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Jewish World Review /August 24, 1998 / 2 Elul, 5758

Clarence Page

Clarence Page Wag the Dog novelist:
Clinton could have looked
'presidential,' but muffed it up!

WASHINGTON When a reporter responded to major American military action last week by asking Defense Secretary William Cohen if he had seen the movie "Wag the Dog," the holes in President Clinton's credibility were exposed like the underwear of a clown who had just split his pants.

A year ago it would have been hard to imagine a reporter as respectable as Newsday's Gaylord Shaw raising such a tacky question in a Pentagon news conference.

But, less than 72 hours earlier, the president had confessed to lying about his tacky relationship with former intern Monica Lewinsky, so anything goes.

As soon as Clinton announced missile strikes against suspected terrorist installations in Afghanistan and Sudan, there were those who, as Shaw said, were "going to say this bears a striking resemblance to 'Wag the Dog.'"

That was the movie in which a presidential spin doctor played by Robert De Niro and a movie producer played by Dustin Hoffman create a phony war to divert public attention from a sex scandal in the Oval Office. Eerily the movie came out just before the Lewinsky scandal broke.

Cohen was not amused. Stiffly he replied that this action was driven only by "our absolute obligation to protect the American people from terrorist activities." Cohen, a Republican ex-senator, has excellent credibility, even if his president these days does not. The strikes also received quick, unequivocal support from House Speaker Newt Gingrich and Senator Orrin Hatch, R-Utah, who presumably had their bulljive detectors on full alert.

Still there were skeptics. One was Larry Beinhart, a mystery writer who gives slide lectures on the history of war propaganda. He can hear cash registers ring every time a newscaster mentions "Wag the Dog." The movie was based on Beinhart's satirical 1993 novel, American Hero.

Beinhart's book ironically imagines not Clinton, but President Bush staging the Persian Gulf war simply to boost sagging poll ratings. Its major theme is that war has become a TV show, marketed by the war makers like a product to be sold. The movie's presidential sex scandal with an underage girl was added by screenwriters.

But, as well-choreographed television wars go, the latest missile attack fell short, Beinhart told me by telephone from his upstate New York home. First, he said, there was the timing.

"Monday would have been a better day than Thursday," he said. Monday was the day Clinton testified before special prosecutor Kenneth Starr's grand jury.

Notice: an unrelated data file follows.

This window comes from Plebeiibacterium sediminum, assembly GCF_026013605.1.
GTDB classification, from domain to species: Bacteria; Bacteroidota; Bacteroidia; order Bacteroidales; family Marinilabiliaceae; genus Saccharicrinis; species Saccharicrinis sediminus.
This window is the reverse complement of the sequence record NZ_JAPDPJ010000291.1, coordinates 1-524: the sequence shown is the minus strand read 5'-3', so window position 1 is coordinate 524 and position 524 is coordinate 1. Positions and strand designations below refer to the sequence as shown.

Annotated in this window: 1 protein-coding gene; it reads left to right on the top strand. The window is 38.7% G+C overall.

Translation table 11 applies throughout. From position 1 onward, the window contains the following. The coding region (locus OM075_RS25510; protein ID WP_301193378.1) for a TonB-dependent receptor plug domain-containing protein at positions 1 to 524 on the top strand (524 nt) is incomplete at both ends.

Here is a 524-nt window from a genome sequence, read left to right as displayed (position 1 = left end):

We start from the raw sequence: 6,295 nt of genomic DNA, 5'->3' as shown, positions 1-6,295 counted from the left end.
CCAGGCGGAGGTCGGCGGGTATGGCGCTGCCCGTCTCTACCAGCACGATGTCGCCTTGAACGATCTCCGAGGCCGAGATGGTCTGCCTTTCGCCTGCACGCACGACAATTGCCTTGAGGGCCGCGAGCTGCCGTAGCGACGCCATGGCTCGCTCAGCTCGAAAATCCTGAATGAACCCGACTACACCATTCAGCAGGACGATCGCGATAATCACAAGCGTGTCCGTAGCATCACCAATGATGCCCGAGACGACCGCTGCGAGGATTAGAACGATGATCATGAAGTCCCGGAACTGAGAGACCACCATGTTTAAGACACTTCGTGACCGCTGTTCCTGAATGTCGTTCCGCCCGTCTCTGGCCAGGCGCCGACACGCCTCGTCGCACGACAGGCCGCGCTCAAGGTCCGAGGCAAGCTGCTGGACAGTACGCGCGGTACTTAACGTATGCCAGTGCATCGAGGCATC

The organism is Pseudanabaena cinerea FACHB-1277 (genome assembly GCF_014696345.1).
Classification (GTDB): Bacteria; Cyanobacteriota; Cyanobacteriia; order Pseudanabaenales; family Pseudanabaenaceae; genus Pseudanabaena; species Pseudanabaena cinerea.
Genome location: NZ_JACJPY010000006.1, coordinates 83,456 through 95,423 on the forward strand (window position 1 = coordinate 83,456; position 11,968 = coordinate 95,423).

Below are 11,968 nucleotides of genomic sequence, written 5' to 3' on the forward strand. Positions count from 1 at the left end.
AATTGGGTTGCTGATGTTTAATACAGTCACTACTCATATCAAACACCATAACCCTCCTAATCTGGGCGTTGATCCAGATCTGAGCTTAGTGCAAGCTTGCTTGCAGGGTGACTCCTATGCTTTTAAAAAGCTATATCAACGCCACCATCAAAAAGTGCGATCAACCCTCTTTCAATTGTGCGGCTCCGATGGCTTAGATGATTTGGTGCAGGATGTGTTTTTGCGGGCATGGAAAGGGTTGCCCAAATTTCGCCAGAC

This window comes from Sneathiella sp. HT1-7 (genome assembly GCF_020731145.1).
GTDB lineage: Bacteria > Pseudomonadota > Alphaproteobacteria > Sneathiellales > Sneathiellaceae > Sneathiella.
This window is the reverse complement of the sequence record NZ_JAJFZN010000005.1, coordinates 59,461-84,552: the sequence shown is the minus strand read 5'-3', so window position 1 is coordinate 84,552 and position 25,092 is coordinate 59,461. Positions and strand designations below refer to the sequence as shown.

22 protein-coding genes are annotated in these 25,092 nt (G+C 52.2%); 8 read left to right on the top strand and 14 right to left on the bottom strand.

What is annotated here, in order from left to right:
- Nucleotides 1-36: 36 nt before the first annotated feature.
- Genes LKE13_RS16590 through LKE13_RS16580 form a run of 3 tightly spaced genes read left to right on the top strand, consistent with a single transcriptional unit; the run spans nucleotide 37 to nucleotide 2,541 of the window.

"Clinton could have instantly diminished the stature of the special prosecutor by excusing himself to launch the missiles. He would have looked presidential and in control. This way he looks like he's sort of flailing around."

Then there was the buildup, or lack of one. "It was too sudden," Beinhart said. "You need to build the public's appetite into a war mood. Bush's buildup in the Gulf War was 10 times longer than the war itself. It's like the Super Bowl. The public needs time to learn the players, the bad guys, the back stories and, of course, why our team's got to win."

Advance promotion is a necessary part of war in the media age, Beinhart said, "Otherwise your consumers won't accept the product. Clinton's people didn't do it. I don't know why they didn't do it."

Why? Could it be that the administration had no choice? Maybe the missile strikes were, for the best of reasons, necessary. Maybe the lack of media stagecraft in this instance helps confirm that the missiles on Thursday were the best option.

Most Americans seemed to buy that possibility, judging by the early polls. In an overnight Gallup poll after the attack, 58 percent of the public said they thought, no, the military action was not a diversionary tactic, but exactly the same percentage agreed that, yes, it is legitimate for members of Congress to question the timing. The "Wag the Dog" possibility lives.

That skepticism is healthy for democracy but trouble for Clinton. It was just a little too cozy of a coincidence when the president who just happened to be wearing Monica's gift necktie on her first day of grand jury testimony just happened to be bombing terrorists on her second day.

In fairness to Clinton, Ronald Reagan faced similar questions when he ordered the invasion of Grenada within days of the disastrous bombing of an American marines barracks in Beirut. Reagan got away with that and Clinton probably will, too.

But the skeptical reaction to his military action shows just how wounded his presidency has become. Hardly anyone raised such questions about his actions in Haiti, Bosnia or other places until the Monica story popped into view. Now any time he seeks public support for some pet project, foreign or domestic, even his supporters are likely to wonder whose tail he's wagging.


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©1998, Tribune Media Services.